When Depression Heightens Your Sensitivities
As I struggle to get off the train and do my grocery shopping, I silently wish I was home and away from the hustle and bustle of the world.
Monday morning left me exhausted from an emotional rollercoaster and bitter tears — And it’s only 11 a.m.. I am ready for this day to be over so I can go back to bed.
Don’t ask me why I am sad. I don’t have a reason. I feel overwhelmed, sad and angry that the sun is shining while I feel so gloomy and tired inside. I managed to get to a yoga class, which always makes me be more gentle with myself. Depression, for me, is equal to stagnation, so any movement that gets some adrenaline into my veins is like a life saving injection.
I’m not saying getting on the mat was easy. There was a lot of back and forth in my head about how I just need to rest. But walking hand-in-hand with my depression for over three decades has made me a pro (most of the time) at knowing how to handle myself in those situations.
So here I am, out in the world, puffy eyes and tightened jaw, really not liking myself today. As I reach for my shades, I realize the sun is really bothering my eyes. It’s like I have a migraine. I wish I was home — and then this thought started circling my head: I am overly sensitive today. My senses are heightened and I am aware of too many things. No wonder I want to hide. I feel so raw.
So I focus on the task at hand — getting my groceries and going home. 40 minutes later, I make it home. The safety and comfort of my apartment is such a relief. I am OK. I can go back to being sad and unproductive.
This whole experience left me with a new perspective though. Does the response of our senses somehow align with the symptoms of our depression?
When I’m depressed, I want to withdraw from the world. I’m unable to function in a world filled with overstimulation, a world that praises individuals who can function at the speed of light and tackle three things at once. I need to stay in and draw the curtains and pull up the covers and not be bothered by pretending to be busy.
I know depression is vastly different for each individual and everyones triggers are different, but the stigma around being a “highly sensitive” individual with depression can often make those struggling feel bad about themselves — like something is wrong with them.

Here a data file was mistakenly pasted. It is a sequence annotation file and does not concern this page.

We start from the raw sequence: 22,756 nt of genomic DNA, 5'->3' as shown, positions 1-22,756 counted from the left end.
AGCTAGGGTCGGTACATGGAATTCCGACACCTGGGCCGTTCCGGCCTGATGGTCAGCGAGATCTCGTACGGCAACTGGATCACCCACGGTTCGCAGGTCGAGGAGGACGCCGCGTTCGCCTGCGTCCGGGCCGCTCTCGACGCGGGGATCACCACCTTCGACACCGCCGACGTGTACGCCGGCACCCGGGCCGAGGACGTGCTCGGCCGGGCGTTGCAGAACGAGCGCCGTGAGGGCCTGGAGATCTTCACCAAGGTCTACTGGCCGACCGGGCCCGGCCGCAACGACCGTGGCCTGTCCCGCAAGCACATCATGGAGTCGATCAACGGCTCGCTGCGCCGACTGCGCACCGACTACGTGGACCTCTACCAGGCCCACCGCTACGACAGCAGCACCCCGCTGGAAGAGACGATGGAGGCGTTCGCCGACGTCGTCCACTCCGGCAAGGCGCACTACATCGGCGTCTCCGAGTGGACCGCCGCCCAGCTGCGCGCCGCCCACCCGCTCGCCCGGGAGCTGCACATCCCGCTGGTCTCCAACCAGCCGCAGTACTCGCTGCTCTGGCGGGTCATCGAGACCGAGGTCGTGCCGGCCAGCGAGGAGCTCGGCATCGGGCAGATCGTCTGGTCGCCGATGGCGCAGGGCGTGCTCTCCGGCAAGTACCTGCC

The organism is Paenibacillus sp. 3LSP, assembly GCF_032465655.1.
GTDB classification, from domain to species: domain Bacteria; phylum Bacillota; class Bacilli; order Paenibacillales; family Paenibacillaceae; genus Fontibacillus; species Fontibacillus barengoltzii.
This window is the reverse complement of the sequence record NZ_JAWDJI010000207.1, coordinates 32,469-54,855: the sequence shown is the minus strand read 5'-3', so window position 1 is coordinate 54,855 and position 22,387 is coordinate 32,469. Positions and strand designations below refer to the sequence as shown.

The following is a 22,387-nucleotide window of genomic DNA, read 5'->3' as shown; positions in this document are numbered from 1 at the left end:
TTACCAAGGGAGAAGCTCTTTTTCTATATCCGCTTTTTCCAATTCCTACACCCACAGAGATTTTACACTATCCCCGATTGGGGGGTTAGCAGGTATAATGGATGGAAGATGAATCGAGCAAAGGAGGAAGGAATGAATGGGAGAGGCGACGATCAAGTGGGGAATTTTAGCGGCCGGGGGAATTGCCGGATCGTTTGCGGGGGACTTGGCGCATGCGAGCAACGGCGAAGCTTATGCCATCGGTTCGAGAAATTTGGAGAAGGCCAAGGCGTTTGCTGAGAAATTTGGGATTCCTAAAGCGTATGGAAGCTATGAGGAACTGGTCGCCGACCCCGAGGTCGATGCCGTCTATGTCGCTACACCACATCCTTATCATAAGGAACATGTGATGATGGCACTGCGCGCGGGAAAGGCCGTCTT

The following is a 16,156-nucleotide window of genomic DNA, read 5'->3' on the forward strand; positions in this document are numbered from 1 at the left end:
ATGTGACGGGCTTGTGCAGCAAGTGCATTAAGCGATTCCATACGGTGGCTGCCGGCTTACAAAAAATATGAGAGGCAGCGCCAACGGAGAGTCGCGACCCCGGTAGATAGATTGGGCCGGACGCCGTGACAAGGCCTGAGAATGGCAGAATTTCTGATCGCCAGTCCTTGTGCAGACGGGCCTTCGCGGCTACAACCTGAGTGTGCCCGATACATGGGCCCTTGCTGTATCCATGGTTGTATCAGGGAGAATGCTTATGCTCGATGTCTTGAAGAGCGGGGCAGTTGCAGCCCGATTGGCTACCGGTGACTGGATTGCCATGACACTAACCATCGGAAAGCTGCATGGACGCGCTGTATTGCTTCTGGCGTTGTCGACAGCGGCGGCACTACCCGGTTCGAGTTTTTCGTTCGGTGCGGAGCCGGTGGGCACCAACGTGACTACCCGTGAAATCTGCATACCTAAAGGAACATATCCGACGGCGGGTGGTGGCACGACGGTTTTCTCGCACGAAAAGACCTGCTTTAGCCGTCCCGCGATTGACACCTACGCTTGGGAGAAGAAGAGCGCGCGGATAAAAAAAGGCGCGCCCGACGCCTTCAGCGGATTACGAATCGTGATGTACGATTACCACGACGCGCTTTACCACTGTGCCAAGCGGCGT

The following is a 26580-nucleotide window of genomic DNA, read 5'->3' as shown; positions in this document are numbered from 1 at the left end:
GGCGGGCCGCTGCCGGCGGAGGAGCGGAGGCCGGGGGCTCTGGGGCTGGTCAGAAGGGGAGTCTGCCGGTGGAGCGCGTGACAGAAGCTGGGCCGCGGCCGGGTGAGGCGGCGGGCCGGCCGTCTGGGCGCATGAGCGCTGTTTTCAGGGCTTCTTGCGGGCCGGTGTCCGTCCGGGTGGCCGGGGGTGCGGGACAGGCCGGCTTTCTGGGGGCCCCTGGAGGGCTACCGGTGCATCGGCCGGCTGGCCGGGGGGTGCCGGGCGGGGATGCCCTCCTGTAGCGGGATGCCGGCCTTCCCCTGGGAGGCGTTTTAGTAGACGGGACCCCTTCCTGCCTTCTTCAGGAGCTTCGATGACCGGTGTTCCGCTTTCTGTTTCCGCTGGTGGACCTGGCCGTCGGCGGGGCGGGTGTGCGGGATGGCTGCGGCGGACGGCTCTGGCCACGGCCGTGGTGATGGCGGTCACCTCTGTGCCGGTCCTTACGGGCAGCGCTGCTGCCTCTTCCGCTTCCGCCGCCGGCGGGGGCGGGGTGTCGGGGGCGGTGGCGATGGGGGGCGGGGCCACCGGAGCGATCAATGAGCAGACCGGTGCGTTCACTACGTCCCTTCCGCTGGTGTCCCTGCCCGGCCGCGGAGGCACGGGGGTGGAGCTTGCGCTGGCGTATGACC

I wonder how many cases of depression would be handled better if we could simply accept that this is how we are and that we need space, less stimulation, dark shades, silence, a moment to feel our gloomy feelings and to walk hand-in-hand with sadness.
After all, I could still function. I made it through a yoga class, two train rides and grocery shopping. I just had to notice that my nervous system was overwhelmed by my senses and to proceed with caution — to focus on the internal and just breathe.
I could have probably made it through a day at the office, as long as I was given the space to be sensitive. The milder bouts of depression — the ones that come every so often — could be more manageable or last for a shorter period of time if they weren’t usually condemned as “antisocial” behavior.
If I were taking a vacation on an island and drowning my sorrows in drinks with tiny umbrellas or popping fancy pills, I would probably be praised. But if I stay home and nourish my depression, nurse my sorrow and embrace my pain, jaws drop in disbelief and friends and family gasp in anticipation of an intervention. If I schedule ongoing sessions with a therapist who nods their head for 45 minutes, I’m told I am well on my way to recovery. But if I dare stay home and feel sad and spend time with the parts of my psyche that have been buried deep within, I am damned to waste my life away and never be a productive member of society.
Taking care of ones mental health day is just beginning to gain recognition. People are just starting to realize that maybe we need a moment, an hour, or a day to just be where we are; to not constantly feed our brains and bodies instant gratification candy.
If we were to leave our computers constantly on with 68 browsers open, excel spreadsheets running and Pandora playing, it wouldn’t be long before it froze. If we were to have our phones constantly plugged into the running web of electricity, at some point it would fry.
It is not different with the human body.
We have limits. We should accept them.
We have feelings. We should experience them.
We have sensitivities. We should nourish them.
We have pain and grief. We should embrace it.
I’m not saying that clinical depression doesn’t sometimes need professional help or medication, or that therapy isn’t a great act of self-care. But sometimes, all we need is some quiet time; alone with what we need to uncover and face; to sit in our own puddle of tears or anger or disappointment so that we can better articulate what is causing us to struggle. And then we can seek the necessary help we need; be it a steady shoulder, a supportive community, time in nature or medical help.
I think there needs to be space between the 10,000 things requiring our attention so that we can gather our senses, experience our bodies and give our body and psyche what they need in that moment.
Not all depression is the same. Our triggers are different. So are our coping mechanisms. And some of us need to unplug and have space to assess our situation and figure out which of our tools to apply.
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Thinkstock photo via KatarzynaBialasiewicz